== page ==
Interoperability of clinical data in healthcare systems: Success stories
In the last few years, healthcare systems have been working to connect, share and use patient information throughout the hospital network more efficiently and with better results. Despite the complexity of interoperability, there are many success stories in Spain that demonstrate that interoperability between different health systems is possible. One such case is the Electronic Health Record project launched in 2006, which has enabled controlled access to patient information from any point of care, whether primary or specialized.
Another more recent success story is the project to make electronic prescriptions interoperable throughout the Spanish territory, which was launched in 2015. By early 2017, 9 of the 17 autonomous communities are expected to be incorporated into a single national electronic prescription system.
In addition to the convenience for people travelling to other regions, either for tourism or other circumstances such as family reasons, the interoperability of electronic prescriptions provides greater control of drugs and patient safety.
Unified Health Record implemented in the network of 30 hospitals in the capital of Mexico: The Ministry of Health of Mexico City recently announced the digitization and real-time shared access project for patient data in the federal capital of Mexico. The 30 hospitals serve a population of 4 million.
Thanks to the ehCOS technology platform, all the patient care systems in the 30 hospitals have become interoperable with each other in just two years, increasing patient safety and continued care from any point of care in the capital. This has also increased the efficiency of the healthcare system and decreased the costs of retesting, since this information is now shared and used in real time.
The Medical Administration and Hospital Information System (SAMIH) has transformed the patient care process in Mexico City.
Implementation of Electronic Birth Certificate (CEN) in Mexico
Communicating and exchanging information about newborns in Mexico has been a challenge that involves exchanging and using the information recorded for every newborn in order to start their medical care from that very same day through the Electronic Health Record. This single record will now manage the newborn’s illnesses, vaccinations, accidents, hospitalization, surgery, treatments, allergies and everything related to their health throughout their lives. This has been a breakthrough in terms of access and rights to healthcare services, as it is a single format for each patient that guarantees their identity and protects their rights.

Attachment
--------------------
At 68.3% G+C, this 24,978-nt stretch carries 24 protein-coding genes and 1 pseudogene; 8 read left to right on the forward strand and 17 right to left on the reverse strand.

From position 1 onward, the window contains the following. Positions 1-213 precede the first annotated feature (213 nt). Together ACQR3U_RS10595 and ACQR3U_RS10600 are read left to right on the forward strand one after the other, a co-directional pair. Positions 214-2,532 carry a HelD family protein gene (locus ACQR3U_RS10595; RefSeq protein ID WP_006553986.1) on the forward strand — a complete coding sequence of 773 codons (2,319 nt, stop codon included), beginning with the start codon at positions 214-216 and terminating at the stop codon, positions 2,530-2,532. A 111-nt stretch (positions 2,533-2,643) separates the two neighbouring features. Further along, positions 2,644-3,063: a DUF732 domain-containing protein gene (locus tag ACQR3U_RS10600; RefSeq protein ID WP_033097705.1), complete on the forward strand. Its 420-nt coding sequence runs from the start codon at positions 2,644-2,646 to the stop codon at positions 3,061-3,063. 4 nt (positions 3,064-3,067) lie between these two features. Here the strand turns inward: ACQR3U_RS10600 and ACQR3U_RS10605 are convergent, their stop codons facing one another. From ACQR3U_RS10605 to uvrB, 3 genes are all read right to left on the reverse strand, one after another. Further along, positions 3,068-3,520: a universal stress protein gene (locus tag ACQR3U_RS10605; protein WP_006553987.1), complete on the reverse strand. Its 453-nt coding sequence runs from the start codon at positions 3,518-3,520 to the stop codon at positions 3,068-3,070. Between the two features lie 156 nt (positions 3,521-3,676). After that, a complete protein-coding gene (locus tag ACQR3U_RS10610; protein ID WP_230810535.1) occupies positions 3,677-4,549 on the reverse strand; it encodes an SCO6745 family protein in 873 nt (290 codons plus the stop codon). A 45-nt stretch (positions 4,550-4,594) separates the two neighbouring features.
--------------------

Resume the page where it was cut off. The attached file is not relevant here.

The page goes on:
CEN has already been implemented in 16 states in the Mexican nation, and to date more than 50,000 birth certificates have been issued. Thanks to the interoperability achieved using the ehCOS technology platform, the CENs are simplifying the distribution, issuing, capture, protection and availability of health information of the citizens born in Mexico, It is also improving the security and privacy of information by incorporating advanced electronic signature, digital stamps and electronic biometric information.
The challenges of interoperability in the changing paradigm of value-based healthcare management
Up to now, interoperability had focused primarily on facilitating communication, exchange and use of patient information between healthcare providers and patients to some extent.
Given the paradigm shift of value-based healthcare management that healthcare systems are embracing, interoperability must broaden its scope and ensure the exchange of patient information between all actors that participate in managing and maximizing healthcare value, including hospitals and healthcare providers in general, patients, government, insurers and other providers of the healthcare ecosystem.
(1) HIMSS Dictionary of Healthcare Information Technology Terms, Acronyms and Organizations, 2nd Edition, 2010, Appendix B, p190.
Article updated after the publication of the Interoperability: The Tower of Babel of Healthcare Systems article. [in Spanish]